Archaeologists working alongside National Trust for Scotland have been investigating the caves over the summer and unearthed remnants of the door for the first time.
Meanwhile, radiocarbon tests carried out on items found in the caves - which were famously used by smugglers in the 17th and 18th Century - indicate that the subterranean structures were occupied up to 1,800 years ago during the Iron Age.
Following the findings, NTS now hope to open up the castle caves to the wider public.
Derek Alexander, Head of Archaeological Services for NTS, said: “We are really excited about this discovery and the results of the excavation so far.
“We knew there was a wall and doorway at the mouth of the Castle Cave but there was nothing at the entrance of the Stables Cave. A couple of stones on the surface suggested there might have been a wall.
“Imagine our surprise when we found two sides of a doorway surviving up to 8 courses high buried to a depth of about one metre. The doorway is quite wide, measuring 1.1m across and could have been secured with a draw bar.
Charcoal found in the lowest midden deposit in the upper chamber of Castle Caves dates from between 135 and 325 AD, according to radiocarbon testing.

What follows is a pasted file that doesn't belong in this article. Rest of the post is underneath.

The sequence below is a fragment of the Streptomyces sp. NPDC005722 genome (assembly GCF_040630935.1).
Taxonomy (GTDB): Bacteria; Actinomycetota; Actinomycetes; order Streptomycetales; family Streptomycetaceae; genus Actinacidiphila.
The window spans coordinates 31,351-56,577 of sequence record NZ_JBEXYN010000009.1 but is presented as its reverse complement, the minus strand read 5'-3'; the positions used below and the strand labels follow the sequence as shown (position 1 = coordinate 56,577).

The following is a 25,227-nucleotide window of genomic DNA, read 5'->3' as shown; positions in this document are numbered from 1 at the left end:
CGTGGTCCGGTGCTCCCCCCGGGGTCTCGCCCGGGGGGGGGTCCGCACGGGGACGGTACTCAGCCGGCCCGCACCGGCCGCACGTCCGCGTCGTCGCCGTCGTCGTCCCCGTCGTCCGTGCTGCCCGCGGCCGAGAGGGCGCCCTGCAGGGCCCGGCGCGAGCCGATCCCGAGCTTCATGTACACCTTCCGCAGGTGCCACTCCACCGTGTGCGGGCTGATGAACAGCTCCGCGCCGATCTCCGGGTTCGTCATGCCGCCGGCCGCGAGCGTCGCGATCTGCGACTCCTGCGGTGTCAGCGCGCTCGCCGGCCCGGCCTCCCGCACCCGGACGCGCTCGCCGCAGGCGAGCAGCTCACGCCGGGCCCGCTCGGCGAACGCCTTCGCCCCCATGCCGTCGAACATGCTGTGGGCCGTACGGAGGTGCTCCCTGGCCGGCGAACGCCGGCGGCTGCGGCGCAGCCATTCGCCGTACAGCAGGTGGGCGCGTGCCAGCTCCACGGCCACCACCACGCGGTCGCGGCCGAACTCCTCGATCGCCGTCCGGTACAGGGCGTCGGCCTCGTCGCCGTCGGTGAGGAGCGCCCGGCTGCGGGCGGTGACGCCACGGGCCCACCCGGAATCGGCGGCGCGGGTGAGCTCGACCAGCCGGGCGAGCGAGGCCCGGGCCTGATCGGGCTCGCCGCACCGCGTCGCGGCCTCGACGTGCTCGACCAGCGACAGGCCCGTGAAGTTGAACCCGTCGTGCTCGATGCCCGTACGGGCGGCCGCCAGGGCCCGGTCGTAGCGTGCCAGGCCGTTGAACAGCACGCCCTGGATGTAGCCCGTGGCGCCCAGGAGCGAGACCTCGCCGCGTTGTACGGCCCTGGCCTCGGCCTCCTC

Mr Alexander added: “This is similar to a date from the Gazebo Court on top of the cliff above the cave but is the earliest dated evidence from the caves.
“Uncovering new finds like this helps us to inspire others to support us in our work to ensure Scotland’s heritage is valued by everyone and protected now and for future generations.”
The finds were made during a Thistle Camp which give volunteers a chance to work on archaeological and conservation projects at Scotland’s historic sites.
Christine McPherson, Thistle Camp leader said: “We found lots of modern pottery, glass and some 18th century wine bottles. An iron strip may have been part of the door hinge or fittings.”
Lucas Merz, a volunteer from Berlin, said: “I’ve never done archaeology before. It has been a great experience. Working in the caves is very special.”
Culzean Castle and Country Park, on the coast near Ayr, was home to the Kennedy family for generations and is one of the most popular tourist attractions in Scotland.
However, few visitors are aware that the famous castle was built over a warren of caves, NTS said.
One set of caves sits below the Stables and is open to the public while the caves below the castle are sealed with a stone frontage and barred entrances.
Ian Cornforth, Culzean Head Ranger said: “These results will help inform our interpretation of the Culzean and the human activity in the caves. There are so many stories to tell here and share with our visitors.”